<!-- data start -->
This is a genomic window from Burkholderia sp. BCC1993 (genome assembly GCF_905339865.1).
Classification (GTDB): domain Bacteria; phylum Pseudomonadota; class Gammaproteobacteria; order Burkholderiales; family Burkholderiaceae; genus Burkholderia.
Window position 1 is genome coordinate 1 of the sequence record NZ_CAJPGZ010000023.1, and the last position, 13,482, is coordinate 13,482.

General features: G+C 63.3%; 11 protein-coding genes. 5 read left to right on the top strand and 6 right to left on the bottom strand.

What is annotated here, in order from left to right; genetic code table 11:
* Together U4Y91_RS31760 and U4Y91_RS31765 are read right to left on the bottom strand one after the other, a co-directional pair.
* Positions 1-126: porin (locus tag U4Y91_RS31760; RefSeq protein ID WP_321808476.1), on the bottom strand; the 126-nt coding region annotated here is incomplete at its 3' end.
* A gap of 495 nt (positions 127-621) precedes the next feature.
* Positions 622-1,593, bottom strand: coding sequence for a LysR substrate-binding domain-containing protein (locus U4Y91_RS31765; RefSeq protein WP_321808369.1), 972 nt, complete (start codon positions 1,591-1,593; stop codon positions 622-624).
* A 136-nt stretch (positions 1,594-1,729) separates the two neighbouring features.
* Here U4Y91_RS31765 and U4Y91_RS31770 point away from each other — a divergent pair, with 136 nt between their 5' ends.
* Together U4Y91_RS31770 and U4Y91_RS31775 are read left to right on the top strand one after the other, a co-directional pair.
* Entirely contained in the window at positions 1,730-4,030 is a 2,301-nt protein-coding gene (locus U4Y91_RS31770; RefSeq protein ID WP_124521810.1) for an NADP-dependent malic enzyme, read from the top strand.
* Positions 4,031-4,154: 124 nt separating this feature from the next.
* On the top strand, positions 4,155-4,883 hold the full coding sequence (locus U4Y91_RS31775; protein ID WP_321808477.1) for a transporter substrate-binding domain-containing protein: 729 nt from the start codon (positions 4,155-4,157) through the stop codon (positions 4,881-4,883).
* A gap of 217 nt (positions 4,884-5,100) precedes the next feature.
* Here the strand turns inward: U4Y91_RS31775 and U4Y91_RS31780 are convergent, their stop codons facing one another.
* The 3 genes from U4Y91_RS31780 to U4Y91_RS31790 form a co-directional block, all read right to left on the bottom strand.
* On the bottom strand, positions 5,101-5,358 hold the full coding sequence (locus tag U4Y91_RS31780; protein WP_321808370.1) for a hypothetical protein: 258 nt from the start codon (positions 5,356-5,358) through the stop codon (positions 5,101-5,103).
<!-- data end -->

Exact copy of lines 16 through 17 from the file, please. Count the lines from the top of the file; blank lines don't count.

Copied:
* A gap of 217 nt (positions 4,884-5,100) precedes the next feature.
* Here the strand turns inward: U4Y91_RS31775 and U4Y91_RS31780 are convergent, their stop codons facing one another.